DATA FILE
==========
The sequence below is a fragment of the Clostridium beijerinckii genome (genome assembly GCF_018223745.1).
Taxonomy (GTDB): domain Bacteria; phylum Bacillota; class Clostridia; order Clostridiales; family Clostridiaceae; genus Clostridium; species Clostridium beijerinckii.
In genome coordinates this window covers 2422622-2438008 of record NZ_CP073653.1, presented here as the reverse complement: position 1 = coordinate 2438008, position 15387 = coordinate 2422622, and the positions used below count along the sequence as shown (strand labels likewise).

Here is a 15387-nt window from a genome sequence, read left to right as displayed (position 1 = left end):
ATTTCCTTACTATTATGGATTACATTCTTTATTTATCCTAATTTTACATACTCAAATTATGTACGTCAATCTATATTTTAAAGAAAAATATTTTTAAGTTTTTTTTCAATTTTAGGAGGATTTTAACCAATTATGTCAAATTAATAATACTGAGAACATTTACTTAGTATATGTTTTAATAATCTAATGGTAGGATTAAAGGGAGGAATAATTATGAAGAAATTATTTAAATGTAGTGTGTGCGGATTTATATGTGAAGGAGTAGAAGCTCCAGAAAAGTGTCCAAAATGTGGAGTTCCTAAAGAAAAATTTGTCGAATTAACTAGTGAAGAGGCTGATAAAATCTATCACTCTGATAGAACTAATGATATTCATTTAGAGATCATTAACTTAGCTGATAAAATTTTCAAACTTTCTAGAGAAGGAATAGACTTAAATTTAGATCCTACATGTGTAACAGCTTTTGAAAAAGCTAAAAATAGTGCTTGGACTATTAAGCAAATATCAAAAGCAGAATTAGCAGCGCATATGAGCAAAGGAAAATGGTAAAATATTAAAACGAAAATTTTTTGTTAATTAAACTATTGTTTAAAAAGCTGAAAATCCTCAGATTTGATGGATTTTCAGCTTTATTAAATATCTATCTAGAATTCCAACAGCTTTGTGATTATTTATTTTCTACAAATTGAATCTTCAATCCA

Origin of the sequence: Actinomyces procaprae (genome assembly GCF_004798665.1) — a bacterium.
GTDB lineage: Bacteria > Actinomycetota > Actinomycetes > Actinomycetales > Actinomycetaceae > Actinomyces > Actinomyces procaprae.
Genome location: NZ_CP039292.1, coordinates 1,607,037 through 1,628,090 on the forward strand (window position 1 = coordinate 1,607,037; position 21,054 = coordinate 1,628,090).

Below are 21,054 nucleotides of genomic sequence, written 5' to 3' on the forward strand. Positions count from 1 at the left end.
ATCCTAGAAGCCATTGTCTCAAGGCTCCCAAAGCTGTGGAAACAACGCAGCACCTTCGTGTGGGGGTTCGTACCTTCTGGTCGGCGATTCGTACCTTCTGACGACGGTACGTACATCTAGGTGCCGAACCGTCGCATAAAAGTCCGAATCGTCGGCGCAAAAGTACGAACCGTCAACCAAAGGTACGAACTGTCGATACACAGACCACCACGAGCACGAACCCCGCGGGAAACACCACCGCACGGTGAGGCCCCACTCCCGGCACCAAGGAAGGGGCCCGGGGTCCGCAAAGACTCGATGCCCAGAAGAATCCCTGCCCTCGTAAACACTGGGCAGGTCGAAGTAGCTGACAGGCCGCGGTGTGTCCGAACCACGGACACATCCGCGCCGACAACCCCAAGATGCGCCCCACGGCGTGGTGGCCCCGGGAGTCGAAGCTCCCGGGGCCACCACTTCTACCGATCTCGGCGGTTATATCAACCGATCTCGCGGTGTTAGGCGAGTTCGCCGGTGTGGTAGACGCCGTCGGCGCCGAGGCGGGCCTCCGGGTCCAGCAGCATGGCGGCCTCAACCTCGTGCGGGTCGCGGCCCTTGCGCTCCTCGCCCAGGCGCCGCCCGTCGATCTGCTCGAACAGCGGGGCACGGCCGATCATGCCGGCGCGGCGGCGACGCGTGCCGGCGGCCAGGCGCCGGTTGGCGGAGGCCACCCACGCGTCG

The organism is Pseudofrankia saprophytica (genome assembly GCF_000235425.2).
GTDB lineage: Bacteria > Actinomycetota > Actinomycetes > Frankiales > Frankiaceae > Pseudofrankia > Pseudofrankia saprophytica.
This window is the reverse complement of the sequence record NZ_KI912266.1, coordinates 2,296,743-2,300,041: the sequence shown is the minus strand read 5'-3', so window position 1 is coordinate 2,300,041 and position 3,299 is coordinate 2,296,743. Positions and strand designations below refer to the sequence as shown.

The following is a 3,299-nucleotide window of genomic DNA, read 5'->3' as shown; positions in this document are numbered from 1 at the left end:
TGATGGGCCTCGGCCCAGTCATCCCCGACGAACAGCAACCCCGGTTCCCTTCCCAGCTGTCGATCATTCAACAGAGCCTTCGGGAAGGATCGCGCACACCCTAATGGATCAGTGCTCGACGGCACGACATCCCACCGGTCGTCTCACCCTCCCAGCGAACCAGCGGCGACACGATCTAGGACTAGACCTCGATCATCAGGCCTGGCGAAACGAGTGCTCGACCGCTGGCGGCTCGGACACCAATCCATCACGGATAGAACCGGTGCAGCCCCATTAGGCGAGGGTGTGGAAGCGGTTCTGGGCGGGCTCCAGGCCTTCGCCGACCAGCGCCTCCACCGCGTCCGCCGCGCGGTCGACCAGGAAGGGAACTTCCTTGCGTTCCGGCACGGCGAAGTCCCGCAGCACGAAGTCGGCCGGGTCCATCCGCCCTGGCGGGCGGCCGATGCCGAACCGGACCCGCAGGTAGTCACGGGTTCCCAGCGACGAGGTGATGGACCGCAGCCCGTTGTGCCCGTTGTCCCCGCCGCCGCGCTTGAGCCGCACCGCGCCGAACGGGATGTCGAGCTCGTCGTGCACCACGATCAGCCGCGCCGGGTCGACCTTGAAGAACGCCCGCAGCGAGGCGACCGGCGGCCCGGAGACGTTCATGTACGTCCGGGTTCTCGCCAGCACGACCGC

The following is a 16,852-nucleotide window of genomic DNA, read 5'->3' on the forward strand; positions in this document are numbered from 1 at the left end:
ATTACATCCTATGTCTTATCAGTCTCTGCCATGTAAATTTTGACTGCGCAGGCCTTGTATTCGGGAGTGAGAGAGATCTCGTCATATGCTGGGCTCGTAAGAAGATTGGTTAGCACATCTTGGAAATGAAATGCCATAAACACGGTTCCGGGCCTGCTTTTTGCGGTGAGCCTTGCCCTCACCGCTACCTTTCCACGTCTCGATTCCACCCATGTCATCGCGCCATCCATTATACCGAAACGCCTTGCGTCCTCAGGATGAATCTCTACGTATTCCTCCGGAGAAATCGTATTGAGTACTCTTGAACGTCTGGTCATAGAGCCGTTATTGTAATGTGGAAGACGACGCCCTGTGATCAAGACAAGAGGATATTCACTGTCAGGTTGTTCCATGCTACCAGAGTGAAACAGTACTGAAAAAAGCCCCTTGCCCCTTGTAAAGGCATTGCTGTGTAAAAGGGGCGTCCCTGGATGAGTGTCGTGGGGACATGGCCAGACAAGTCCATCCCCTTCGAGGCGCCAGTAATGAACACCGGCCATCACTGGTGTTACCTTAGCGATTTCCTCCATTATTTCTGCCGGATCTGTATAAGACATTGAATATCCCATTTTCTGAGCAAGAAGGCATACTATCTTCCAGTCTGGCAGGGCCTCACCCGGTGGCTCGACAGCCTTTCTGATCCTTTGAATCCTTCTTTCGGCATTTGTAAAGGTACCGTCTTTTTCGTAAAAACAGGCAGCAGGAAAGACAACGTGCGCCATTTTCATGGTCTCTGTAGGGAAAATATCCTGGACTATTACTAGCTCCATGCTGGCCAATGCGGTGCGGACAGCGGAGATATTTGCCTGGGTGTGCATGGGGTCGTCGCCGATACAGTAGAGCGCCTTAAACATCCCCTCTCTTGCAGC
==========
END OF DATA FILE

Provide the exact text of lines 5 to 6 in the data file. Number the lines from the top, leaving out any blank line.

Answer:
ATTTCCTTACTATTATGGATTACATTCTTTATTTATCCTAATTTTACATACTCAAATTATGTACGTCAATCTATATTTTAAAGAAAAATATTTTTAAGTTTTTTTTCAATTTTAGGAGGATTTTAACCAATTATGTCAAATTAATAATACTGAGAACATTTACTTAGTATATGTTTTAATAATCTAATGGTAGGATTAAAGGGAGGAATAATTATGAAGAAATTATTTAAATGTAGTGTGTGCGGATTTATATGTGAAGGAGTAGAAGCTCCAGAAAAGTGTCCAAAATGTGGAGTTCCTAAAGAAAAATTTGTCGAATTAACTAGTGAAGAGGCTGATAAAATCTATCACTCTGATAGAACTAATGATATTCATTTAGAGATCATTAACTTAGCTGATAAAATTTTCAAACTTTCTAGAGAAGGAATAGACTTAAATTTAGATCCTACATGTGTAACAGCTTTTGAAAAAGCTAAAAATAGTGCTTGGACTATTAAGCAAATATCAAAAGCAGAATTAGCAGCGCATATGAGCAAAGGAAAATGGTAAAATATTAAAACGAAAATTTTTTGTTAATTAAACTATTGTTTAAAAAGCTGAAAATCCTCAGATTTGATGGATTTTCAGCTTTATTAAATATCTATCTAGAATTCCAACAGCTTTGTGATTATTTATTTTCTACAAATTGAATCTTCAATCCA

Origin of the sequence: Actinomyces procaprae (genome assembly GCF_004798665.1) — a bacterium.